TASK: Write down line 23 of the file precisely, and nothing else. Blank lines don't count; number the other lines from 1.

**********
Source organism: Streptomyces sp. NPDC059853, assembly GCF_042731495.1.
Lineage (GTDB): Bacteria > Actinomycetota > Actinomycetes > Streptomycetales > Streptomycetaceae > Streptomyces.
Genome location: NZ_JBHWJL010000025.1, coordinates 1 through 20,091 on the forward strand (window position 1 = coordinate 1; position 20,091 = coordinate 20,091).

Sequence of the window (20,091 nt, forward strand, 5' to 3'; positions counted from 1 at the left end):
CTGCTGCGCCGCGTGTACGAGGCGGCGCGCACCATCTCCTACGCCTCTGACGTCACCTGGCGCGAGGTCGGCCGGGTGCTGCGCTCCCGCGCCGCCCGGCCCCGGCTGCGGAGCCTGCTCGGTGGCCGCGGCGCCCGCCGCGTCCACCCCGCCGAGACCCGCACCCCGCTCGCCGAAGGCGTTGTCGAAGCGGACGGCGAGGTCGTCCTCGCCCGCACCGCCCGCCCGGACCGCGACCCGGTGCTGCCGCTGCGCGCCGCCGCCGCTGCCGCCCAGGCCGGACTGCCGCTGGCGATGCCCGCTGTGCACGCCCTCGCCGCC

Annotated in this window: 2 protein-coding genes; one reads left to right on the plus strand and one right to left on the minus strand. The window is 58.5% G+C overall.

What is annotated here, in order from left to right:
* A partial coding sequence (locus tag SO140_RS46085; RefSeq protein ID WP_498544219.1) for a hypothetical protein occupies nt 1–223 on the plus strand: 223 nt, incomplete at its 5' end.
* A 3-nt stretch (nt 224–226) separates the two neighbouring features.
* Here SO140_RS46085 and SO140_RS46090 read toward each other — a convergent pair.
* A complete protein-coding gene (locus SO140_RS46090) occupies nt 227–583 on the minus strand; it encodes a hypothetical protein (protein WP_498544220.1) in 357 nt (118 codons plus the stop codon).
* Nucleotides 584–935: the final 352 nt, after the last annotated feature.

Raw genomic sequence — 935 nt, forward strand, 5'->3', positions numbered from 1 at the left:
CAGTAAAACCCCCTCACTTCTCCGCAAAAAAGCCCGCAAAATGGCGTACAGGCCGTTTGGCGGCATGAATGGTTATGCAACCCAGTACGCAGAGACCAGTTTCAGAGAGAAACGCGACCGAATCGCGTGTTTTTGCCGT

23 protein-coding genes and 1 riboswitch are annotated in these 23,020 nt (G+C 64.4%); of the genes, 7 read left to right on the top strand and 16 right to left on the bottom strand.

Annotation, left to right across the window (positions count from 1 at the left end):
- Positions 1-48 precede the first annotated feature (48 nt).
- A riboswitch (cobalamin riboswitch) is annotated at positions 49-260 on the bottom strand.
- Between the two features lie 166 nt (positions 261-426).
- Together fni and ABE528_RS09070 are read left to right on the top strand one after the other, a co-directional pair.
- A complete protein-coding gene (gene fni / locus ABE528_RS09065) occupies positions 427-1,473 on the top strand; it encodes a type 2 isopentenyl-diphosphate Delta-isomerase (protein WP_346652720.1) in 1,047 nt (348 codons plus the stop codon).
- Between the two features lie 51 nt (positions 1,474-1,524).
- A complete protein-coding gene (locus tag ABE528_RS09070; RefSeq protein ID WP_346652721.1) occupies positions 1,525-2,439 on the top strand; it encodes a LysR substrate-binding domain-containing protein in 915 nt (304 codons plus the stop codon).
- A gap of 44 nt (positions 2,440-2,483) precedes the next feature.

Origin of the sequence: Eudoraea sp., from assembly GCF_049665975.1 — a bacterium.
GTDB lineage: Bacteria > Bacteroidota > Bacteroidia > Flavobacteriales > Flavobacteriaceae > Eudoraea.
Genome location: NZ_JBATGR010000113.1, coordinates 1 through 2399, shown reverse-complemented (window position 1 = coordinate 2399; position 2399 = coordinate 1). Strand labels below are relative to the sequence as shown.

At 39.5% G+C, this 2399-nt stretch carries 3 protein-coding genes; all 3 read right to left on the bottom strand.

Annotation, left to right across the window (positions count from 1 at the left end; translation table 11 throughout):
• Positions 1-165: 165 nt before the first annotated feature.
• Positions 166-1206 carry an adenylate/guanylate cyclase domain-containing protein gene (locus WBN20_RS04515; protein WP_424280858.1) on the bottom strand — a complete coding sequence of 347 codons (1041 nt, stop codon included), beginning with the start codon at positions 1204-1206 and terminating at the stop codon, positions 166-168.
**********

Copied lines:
- A complete protein-coding gene (locus tag ABE528_RS09070; RefSeq protein ID WP_346652721.1) occupies positions 1,525-2,439 on the top strand; it encodes a LysR substrate-binding domain-containing protein in 915 nt (304 codons plus the stop codon).